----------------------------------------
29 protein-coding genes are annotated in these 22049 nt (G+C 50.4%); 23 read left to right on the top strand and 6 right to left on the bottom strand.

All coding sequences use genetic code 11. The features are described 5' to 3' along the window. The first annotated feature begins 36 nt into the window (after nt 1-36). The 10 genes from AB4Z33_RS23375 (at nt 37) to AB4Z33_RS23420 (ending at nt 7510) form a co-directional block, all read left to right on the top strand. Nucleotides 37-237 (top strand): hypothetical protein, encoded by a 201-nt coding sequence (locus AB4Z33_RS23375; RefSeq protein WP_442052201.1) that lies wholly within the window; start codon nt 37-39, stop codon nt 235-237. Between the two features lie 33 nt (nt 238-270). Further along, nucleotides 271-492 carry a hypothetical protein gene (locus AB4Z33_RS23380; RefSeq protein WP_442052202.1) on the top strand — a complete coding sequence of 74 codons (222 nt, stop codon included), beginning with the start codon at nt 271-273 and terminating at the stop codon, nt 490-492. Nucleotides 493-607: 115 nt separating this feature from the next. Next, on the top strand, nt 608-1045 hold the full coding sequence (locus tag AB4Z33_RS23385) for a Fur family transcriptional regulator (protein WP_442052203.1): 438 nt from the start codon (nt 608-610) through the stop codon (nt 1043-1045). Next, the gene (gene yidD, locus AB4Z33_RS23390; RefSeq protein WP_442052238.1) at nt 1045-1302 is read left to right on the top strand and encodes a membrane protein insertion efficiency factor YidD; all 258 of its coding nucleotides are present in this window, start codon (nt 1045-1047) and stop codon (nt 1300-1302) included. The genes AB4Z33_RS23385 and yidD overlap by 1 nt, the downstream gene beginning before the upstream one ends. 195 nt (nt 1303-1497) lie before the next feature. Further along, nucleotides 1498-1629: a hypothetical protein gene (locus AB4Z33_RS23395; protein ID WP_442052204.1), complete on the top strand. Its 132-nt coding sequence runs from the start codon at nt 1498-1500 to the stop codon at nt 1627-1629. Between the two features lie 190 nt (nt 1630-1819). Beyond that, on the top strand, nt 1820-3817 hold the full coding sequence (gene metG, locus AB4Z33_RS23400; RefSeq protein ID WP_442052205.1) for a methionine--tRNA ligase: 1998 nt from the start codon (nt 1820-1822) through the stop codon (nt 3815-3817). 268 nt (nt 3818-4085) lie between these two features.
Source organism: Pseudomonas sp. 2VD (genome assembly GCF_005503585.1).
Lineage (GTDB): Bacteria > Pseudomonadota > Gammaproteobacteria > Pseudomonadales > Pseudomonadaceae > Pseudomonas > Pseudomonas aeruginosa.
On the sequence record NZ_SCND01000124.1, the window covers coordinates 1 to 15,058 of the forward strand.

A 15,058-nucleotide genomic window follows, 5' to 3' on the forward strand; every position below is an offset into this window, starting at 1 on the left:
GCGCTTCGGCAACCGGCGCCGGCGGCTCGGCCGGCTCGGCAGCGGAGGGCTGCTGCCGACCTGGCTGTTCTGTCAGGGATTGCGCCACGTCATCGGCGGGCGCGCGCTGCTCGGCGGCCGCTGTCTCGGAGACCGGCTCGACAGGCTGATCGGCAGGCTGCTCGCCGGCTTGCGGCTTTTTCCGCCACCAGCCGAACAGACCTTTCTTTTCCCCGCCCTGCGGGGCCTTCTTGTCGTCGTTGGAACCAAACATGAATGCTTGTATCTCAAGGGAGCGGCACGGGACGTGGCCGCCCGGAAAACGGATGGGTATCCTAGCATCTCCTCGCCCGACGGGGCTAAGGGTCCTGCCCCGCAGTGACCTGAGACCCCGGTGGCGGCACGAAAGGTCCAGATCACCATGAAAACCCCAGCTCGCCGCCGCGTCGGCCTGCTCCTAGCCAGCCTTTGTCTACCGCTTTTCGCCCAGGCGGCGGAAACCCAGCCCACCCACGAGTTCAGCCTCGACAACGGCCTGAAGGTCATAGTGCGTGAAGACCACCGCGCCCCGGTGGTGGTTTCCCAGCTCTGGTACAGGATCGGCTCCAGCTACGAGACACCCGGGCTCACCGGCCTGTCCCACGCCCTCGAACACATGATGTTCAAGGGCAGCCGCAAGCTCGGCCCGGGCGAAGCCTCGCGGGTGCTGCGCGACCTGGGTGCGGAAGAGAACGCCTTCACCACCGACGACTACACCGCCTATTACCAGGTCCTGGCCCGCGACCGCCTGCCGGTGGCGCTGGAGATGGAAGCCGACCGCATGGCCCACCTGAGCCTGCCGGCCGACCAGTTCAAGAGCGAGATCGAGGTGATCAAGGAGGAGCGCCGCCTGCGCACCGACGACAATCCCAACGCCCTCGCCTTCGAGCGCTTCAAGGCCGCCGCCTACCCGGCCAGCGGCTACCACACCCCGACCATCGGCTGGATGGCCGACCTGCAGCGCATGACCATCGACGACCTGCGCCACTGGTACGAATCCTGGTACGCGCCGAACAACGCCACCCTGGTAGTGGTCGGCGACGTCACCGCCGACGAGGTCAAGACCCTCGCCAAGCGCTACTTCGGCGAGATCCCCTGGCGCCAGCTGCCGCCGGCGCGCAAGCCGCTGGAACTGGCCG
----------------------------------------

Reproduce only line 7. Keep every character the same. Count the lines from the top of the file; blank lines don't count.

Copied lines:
GCGCTTCGGCAACCGGCGCCGGCGGCTCGGCCGGCTCGGCAGCGGAGGGCTGCTGCCGACCTGGCTGTTCTGTCAGGGATTGCGCCACGTCATCGGCGGGCGCGCGCTGCTCGGCGGCCGCTGTCTCGGAGACCGGCTCGACAGGCTGATCGGCAGGCTGCTCGCCGGCTTGCGGCTTTTTCCGCCACCAGCCGAACAGACCTTTCTTTTCCCCGCCCTGCGGGGCCTTCTTGTCGTCGTTGGAACCAAACATGAATGCTTGTATCTCAAGGGAGCGGCACGGGACGTGGCCGCCCGGAAAACGGATGGGTATCCTAGCATCTCCTCGCCCGACGGGGCTAAGGGTCCTGCCCCGCAGTGACCTGAGACCCCGGTGGCGGCACGAAAGGTCCAGATCACCATGAAAACCCCAGCTCGCCGCCGCGTCGGCCTGCTCCTAGCCAGCCTTTGTCTACCGCTTTTCGCCCAGGCGGCGGAAACCCAGCCCACCCACGAGTTCAGCCTCGACAACGGCCTGAAGGTCATAGTGCGTGAAGACCACCGCGCCCCGGTGGTGGTTTCCCAGCTCTGGTACAGGATCGGCTCCAGCTACGAGACACCCGGGCTCACCGGCCTGTCCCACGCCCTCGAACACATGATGTTCAAGGGCAGCCGCAAGCTCGGCCCGGGCGAAGCCTCGCGGGTGCTGCGCGACCTGGGTGCGGAAGAGAACGCCTTCACCACCGACGACTACACCGCCTATTACCAGGTCCTGGCCCGCGACCGCCTGCCGGTGGCGCTGGAGATGGAAGCCGACCGCATGGCCCACCTGAGCCTGCCGGCCGACCAGTTCAAGAGCGAGATCGAGGTGATCAAGGAGGAGCGCCGCCTGCGCACCGACGACAATCCCAACGCCCTCGCCTTCGAGCGCTTCAAGGCCGCCGCCTACCCGGCCAGCGGCTACCACACCCCGACCATCGGCTGGATGGCCGACCTGCAGCGCATGACCATCGACGACCTGCGCCACTGGTACGAATCCTGGTACGCGCCGAACAACGCCACCCTGGTAGTGGTCGGCGACGTCACCGCCGACGAGGTCAAGACCCTCGCCAAGCGCTACTTCGGCGAGATCCCCTGGCGCCAGCTGCCGCCGGCGCGCAAGCCGCTGGAACTGGCCG